Getting started with encryption

Investing in the cryptocurrency market space can be a bit daunting for a traditional investor, as investing directly in Crypto Currency (CC) requires using new tools and adopting some new concepts. So if you decide to dip your toes into this market, you will need to get a very good idea of ​​what to do and what to expect.

Buying and selling CC requires choosing an exchange that deals in the products you want to buy and sell, whether it’s Bitcoin, Litecoin, or any of the more than 1,300 other tokens in play. In previous editions, we briefly described the products and services available on a few exchanges, to give you an idea of ​​the different offerings. There are many exchanges to choose from and they all do things their own way. Find things that interest you, for example:

Deposit policies, methods, and costs for each method

Withdrawal policies and costs

What are the paper currencies that they deal with in deposits and withdrawals?

– The products they deal in, such as cryptocurrencies, gold, silver, etc.

Transaction costs

Where is this exchange located? (US/UK/South Korea/Japan…)

Be prepared for the Exchange setup procedure to be detailed and lengthy, as exchanges generally want to know a lot about you. It’s akin to creating a new bank account, since exchanges are brokers for valuables, and they want to make sure you’re what you say, and that you’re a trustworthy person to deal with. It seems that “confidence” is gained over time, as exchanges usually allow small investment amounts just to start with.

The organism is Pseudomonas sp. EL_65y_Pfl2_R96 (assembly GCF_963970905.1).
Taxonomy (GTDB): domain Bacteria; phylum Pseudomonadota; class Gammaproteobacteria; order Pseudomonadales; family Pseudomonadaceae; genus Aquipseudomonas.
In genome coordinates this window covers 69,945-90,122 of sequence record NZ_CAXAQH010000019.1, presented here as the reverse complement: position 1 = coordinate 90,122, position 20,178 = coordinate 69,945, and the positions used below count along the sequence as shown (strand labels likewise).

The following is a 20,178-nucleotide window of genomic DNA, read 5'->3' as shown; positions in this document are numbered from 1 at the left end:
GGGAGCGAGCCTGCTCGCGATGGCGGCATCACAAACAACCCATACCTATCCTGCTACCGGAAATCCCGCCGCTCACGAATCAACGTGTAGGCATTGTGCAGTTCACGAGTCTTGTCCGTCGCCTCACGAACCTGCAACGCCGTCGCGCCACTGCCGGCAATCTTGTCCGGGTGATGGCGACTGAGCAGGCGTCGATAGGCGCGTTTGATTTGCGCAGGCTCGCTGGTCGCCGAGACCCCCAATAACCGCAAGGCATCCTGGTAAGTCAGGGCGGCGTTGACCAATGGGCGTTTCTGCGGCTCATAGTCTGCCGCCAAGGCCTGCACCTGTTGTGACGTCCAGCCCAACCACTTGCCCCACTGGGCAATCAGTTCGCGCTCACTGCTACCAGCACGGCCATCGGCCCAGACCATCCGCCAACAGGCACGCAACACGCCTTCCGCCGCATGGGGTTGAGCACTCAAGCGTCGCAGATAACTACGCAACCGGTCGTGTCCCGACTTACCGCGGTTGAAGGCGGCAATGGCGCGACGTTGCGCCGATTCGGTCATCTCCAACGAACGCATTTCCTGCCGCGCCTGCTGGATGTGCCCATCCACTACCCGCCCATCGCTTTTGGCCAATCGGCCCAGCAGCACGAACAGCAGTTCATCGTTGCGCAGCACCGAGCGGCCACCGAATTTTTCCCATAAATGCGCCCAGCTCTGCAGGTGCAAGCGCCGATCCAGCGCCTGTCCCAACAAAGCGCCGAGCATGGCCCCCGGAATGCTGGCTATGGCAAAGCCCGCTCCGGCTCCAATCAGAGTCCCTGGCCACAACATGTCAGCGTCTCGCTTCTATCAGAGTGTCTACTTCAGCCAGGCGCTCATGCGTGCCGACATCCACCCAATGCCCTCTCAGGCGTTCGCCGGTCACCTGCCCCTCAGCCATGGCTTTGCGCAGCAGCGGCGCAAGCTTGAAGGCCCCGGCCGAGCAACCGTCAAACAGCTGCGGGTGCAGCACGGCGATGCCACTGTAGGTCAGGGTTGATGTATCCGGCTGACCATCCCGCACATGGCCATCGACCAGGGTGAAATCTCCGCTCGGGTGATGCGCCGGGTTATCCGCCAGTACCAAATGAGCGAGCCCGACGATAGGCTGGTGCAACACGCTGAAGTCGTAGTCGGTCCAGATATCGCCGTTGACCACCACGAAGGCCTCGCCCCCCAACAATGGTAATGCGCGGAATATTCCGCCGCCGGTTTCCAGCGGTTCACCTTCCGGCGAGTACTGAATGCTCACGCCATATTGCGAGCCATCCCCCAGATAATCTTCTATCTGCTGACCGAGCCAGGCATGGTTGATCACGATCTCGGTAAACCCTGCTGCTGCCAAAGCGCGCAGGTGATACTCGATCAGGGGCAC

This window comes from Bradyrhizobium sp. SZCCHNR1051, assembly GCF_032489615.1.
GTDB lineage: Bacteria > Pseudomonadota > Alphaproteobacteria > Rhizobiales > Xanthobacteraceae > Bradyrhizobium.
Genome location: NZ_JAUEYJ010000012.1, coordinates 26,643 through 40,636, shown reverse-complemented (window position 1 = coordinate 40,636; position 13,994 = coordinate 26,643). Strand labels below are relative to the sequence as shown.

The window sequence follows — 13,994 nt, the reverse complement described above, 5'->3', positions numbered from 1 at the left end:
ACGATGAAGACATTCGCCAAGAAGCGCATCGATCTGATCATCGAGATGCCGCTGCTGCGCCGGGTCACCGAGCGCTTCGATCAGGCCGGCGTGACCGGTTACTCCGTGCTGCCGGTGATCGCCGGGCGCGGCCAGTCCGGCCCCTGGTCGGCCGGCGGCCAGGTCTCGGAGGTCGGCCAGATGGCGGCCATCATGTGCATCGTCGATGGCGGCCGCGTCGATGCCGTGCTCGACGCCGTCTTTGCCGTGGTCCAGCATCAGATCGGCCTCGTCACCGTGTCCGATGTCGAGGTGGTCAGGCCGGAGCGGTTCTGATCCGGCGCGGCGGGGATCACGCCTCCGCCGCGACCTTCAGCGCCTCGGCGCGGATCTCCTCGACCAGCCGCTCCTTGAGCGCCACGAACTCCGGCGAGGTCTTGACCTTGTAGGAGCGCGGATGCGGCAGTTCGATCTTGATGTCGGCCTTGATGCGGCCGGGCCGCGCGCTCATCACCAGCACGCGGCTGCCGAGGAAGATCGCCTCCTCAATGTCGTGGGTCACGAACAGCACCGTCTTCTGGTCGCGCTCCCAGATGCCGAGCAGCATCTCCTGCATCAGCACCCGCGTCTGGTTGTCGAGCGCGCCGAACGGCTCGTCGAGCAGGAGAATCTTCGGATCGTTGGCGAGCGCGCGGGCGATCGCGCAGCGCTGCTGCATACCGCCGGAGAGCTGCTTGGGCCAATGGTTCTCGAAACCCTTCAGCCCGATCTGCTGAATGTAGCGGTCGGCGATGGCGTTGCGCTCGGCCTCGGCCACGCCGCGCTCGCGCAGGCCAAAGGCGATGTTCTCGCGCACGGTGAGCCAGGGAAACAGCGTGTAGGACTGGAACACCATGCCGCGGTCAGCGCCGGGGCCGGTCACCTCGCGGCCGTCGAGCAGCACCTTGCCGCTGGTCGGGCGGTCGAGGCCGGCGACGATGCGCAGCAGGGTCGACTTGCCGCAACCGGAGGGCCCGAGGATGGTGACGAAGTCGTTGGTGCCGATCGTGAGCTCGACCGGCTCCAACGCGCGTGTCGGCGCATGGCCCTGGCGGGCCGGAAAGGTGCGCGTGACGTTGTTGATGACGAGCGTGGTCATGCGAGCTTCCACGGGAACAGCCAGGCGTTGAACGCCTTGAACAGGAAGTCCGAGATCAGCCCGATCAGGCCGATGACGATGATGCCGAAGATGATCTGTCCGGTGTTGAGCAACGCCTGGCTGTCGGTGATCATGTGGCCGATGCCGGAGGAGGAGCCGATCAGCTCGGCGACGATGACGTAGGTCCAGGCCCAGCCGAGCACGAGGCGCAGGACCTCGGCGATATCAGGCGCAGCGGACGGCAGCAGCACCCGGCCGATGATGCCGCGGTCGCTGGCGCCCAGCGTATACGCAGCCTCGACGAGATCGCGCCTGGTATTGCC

Your Exchange will keep your CC in storage. Many offer “cold storage” which simply means that your coins remain “offline” until you indicate that you want to do something with them. There are quite a few news stories about exchanges being hacked and many coins stolen. Think of your coins in something like a bank account with an exchange, but remember that your coins are only digital, and all blockchain transactions are irreversible. Unlike your bank, these exchanges do not have deposit insurance, so be aware that hackers are always trying their best to get and steal your cryptocurrencies. Exchanges generally offer password-protected accounts, and many offer two-factor authorization systems – something that should be taken seriously in order to protect your account from hackers.

Since hackers love to take over exchanges and your account, we always recommend a digital wallet for your coins. It is relatively easy to transfer coins between your Exchange account and your wallet. Make sure to choose a wallet that handles all the currencies you want to buy and sell. Your wallet is also the device you use to “spend” your coins with merchants that accept CC payments. The two types of wallets are “hot” and “cold”. Hot wallets are very easy to use but leave your coins exposed online, but only on your computer, not on the Exchange server. Cold wallets use offline storage media, such as specialized hardware memory cards and simple printouts for hard copies. Using a cold wallet makes transactions more complicated, but it is the most secure.

Your wallet contains the “private” key that authorizes all transactions you want to initiate. You also have a “public” key that is shared on the network so that all users can recognize your account when they engage in a transaction with you. When hackers get your private key, they can move your coins anywhere they want, and there is no way back.

Despite all the challenges and extreme vicissitudes, we are confident that the underlying blockchain technology will be a game-changer, revolutionizing how transactions are conducted in the future.